Learning, the Amazon Way! Brillio at re:Invent 2019, Las Vegas
Sarita Janjani • December 28, 2019
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The learning sessions at AWS re:Invent are always an eye-opener. This year was no different. With training and certification opportunities, new product announcements, access to 2500 technical sessions, furious Jams and Hackathons, collaborative partner boot camps, Builder’s camps – you name it and there were takers for all!
The ideal annual hub for developers and engineers, system administrators, systems architects, and technical decision-makers, re:Invent ensured there was something new for everyone who attended the event. Brillio, as an Advanced AWS partner and one of the chosen sponsors for the event, we enjoyed the jam-packed sessions and took home some of the key points that are all set to make a difference!
Amazon’s Approach to Handling the Unexpected
The future is unpredictable. Making this focal point, some of the sessions at re:invent were focused on Amazon’s approach to building services and systems in a rapidly changing world. It was good to learn how AWS builds, monitors and plans to handle the change in unexpected ways. Supporting the multi-tenant model is about rethinking the approach of architecting at every layer of solution. The cloud value framework has four components that follow the guidelines for– Cost-Saving (TCO), Staff Productivity, Operational Resilience, and Business Agility.
Amazon’s Approach to Building Resilient Services
How do we build robust services that can handle a wide range of changes? Whether it is basic design principles to patterns, this session focused on strategies behind DevOps. DevOps is a loop which helps analyze the causes of failure and the risks that lead to failure
Marc Brooker, Senior Principal Engineer talked about the Kind and Wicked learning environment. The Kind learning environment provides a setting where our experience matches the environment. More experience means better predictions and better judgement. At AWS, correction of the error process doesn’t settle for operator error. Reviewing tooling is the most critical work for senior engineers. This helps in enhancing tools while trying to find failures.
What’s a Jitter? Amazon uses ‘Jitter’- Randomness that adds resilience. Jitter helps with traffic. At AWS, always add Jitter to management and periodic work. Adding random delays within reasons make the systems scale better.
How to bring resilience?
Ownership – closing loop between dev and ops.
Operational safety: Help operators for success
Service Stability: What it means to be at scale
Success requires Culture and Technology.
Amazon’s Approach to High-Availability Deployment
AWS is well known for its high availability and therefore trusted by its clients. Continuous-delivery failures can lead to reduced service availability and bad customer experiences. To maximize the rate of successful deployments, Amazon’s development teams implement guardrails in the end-to-end release process to minimize deployment errors, with a goal of achieving zero deployment failures.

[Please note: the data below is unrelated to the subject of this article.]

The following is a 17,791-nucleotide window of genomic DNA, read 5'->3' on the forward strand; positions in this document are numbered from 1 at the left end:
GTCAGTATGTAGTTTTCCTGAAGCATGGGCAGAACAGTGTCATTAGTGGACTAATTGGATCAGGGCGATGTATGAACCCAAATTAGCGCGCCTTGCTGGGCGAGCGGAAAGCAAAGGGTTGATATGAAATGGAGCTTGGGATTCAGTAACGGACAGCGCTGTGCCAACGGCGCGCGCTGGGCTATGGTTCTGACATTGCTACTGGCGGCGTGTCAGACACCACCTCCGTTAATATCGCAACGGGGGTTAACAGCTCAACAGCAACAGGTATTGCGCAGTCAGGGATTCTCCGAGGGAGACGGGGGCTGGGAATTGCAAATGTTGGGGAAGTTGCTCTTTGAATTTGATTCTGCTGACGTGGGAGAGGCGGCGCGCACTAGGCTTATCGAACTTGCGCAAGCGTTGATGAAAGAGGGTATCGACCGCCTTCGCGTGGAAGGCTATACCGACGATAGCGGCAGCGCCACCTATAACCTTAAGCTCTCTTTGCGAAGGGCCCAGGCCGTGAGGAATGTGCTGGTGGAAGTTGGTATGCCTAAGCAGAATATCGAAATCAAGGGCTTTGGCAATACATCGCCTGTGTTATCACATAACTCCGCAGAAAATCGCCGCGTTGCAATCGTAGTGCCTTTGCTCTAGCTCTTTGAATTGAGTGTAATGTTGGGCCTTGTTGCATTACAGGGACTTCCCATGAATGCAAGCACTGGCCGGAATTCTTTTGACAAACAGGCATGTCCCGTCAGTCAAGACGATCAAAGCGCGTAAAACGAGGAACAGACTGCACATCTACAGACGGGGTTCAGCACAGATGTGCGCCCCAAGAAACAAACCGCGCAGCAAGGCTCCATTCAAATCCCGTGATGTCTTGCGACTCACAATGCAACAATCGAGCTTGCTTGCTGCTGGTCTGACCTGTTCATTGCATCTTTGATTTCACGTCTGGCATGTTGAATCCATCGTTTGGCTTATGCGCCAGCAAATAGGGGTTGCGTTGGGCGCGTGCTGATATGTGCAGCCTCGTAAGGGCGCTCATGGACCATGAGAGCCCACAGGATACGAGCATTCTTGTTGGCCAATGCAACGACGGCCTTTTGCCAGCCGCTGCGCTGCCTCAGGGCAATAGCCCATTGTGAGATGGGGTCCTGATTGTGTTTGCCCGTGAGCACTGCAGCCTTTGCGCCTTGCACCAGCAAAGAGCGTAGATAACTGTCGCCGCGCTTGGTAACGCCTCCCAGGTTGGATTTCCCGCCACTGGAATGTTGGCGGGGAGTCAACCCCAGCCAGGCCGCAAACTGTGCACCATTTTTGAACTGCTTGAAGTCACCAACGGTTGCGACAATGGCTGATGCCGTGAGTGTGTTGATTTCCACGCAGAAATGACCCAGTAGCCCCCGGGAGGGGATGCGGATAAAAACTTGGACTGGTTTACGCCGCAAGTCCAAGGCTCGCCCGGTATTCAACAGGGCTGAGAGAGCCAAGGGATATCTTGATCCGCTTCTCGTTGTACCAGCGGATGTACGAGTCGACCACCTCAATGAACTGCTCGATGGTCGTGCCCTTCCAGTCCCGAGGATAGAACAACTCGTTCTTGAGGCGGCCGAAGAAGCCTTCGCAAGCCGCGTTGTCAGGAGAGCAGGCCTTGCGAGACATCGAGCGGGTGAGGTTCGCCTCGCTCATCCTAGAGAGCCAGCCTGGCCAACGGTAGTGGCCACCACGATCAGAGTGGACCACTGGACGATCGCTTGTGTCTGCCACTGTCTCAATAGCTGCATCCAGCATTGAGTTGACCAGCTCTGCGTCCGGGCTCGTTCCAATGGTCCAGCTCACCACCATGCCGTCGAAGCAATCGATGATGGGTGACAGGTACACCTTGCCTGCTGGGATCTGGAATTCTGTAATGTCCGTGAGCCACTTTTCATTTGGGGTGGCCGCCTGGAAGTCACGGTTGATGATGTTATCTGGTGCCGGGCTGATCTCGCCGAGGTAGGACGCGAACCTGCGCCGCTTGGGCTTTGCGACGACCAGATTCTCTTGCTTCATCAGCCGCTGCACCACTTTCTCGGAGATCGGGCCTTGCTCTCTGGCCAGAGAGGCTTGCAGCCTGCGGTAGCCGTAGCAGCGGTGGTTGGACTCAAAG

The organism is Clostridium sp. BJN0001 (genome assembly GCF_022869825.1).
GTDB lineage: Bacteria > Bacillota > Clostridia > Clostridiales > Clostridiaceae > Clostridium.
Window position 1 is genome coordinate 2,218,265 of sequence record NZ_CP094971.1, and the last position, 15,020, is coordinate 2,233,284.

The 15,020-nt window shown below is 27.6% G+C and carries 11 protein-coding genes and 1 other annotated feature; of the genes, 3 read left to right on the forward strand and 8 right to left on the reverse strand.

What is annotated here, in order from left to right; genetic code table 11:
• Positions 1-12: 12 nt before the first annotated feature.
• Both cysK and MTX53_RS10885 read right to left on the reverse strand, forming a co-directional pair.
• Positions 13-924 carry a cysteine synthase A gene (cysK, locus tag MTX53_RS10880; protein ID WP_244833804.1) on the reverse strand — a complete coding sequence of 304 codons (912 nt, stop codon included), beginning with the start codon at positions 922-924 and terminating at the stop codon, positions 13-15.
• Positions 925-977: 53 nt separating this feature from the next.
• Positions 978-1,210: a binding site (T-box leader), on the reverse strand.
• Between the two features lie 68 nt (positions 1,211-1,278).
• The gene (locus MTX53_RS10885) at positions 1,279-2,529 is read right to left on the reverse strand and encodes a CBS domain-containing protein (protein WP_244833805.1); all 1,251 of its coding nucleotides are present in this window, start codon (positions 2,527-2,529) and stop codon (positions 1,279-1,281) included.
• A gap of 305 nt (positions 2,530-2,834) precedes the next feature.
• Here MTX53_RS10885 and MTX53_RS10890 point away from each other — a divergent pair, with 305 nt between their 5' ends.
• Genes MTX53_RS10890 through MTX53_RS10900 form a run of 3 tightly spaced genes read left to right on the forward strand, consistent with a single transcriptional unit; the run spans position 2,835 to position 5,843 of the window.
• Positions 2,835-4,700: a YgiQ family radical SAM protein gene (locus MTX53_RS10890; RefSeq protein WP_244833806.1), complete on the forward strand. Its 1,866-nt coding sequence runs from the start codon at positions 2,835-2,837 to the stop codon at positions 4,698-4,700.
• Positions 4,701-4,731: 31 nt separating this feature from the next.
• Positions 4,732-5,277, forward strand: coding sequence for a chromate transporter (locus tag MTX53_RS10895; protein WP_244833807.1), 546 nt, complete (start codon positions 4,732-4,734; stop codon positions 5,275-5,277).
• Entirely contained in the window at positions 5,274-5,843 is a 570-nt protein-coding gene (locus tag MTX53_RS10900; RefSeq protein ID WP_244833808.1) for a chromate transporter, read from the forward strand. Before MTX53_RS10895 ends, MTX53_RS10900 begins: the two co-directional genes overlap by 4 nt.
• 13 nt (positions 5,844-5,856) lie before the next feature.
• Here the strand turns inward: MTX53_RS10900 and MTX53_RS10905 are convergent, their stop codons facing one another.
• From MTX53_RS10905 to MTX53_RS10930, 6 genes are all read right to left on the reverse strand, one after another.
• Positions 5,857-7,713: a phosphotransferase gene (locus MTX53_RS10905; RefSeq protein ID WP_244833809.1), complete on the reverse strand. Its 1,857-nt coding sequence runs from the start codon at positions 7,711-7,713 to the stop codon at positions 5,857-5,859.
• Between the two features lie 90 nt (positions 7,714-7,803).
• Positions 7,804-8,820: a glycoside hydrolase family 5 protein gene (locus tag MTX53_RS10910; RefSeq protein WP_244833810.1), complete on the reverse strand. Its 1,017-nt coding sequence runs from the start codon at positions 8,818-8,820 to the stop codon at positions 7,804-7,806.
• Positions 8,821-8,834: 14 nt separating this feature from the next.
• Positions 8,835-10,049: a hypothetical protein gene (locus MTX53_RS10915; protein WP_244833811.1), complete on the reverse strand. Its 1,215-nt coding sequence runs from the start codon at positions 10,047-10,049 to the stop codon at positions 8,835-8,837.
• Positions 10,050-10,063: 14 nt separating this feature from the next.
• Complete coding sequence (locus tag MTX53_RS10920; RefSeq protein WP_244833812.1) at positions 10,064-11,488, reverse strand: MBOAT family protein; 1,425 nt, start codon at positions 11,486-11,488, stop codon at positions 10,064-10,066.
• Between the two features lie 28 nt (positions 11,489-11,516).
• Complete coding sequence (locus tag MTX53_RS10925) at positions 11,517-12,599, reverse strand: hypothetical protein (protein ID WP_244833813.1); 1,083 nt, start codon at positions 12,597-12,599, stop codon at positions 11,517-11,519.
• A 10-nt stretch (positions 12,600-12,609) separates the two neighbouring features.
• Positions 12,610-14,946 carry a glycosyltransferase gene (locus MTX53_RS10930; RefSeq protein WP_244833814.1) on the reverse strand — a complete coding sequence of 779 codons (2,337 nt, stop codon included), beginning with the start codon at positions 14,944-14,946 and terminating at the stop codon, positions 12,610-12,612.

Amazon’s Approach to Running Service-oriented Organizations
How does the massive complex team of Amazon get things right? What’s the secret of their seamless collaboration that makes high impactful products for their customer’s environment? The learnings from this session were insightful. We learned that their technology development at scale focused on strategies that help them coordinate effectively while maintaining autonomy. It culminated in driving innovation for their customers.
Amazon’s Approach to Automated Testing
Amazon uses testing strategies to build a culture of quality. The AWS practitioners talked about best practices around load testing, unit testing, integration testing, and UI testing. AWS teams build the tools and enhance their features with daily learning. They believe in failing early and rediscovering to ensure minimum impact to end-users.
Architecting and Operating Resilient Serverless Systems at Scale
AWS teams build reliable and resilient services. Serverless computing allows you to build and run applications and services without thinking about servers. The applications don’t require provision to scale and manage any servers. However, under the hood, there is a sophisticated architecture that takes care of all the undifferentiated heavy lifting for the developer. Brillio has cleared the service delivery track for serverless computing skills and competency. Therefore, we focused on learning more about serverless systems at scale and grow Lambda business together.
Beyond Five 9s: Lessons from our Highest Available Data Planes
One of the most interesting sessions I attended was just as insightful. It is a well-known fact that every AWS service is designed to be highly available, but a small number of what AWS teams call Tier 0 services get extra-special attention. AWS teams built and architected Amazon Route 53 and the AWS authentication system. It is tactfully designed to survive cataclysmic failures, enormous load increases, and solid performance.
Failing Successfully: The AWS Approach to Resilient Design
AWS global infrastructure provides customers the tools needed to design resilient and reliable services. The team explained how one can achieve continued stability and availability in the time of impaired dependencies. They also covered some of the significant AWS tools and best practices that support designing applications and services which avoid overload.
Sarita Janjani is leading the Strategic Alliance portfolio at Brillio. With over 2 decades of playing pivotal roles in the IT industry, she has successfully driven large business connects and strategic alliance initiatives. With sharp business acumen and GTL leader, Sarita is currently helping with business development to stay relevant in the digital era as they pursue value-driven transformative journey.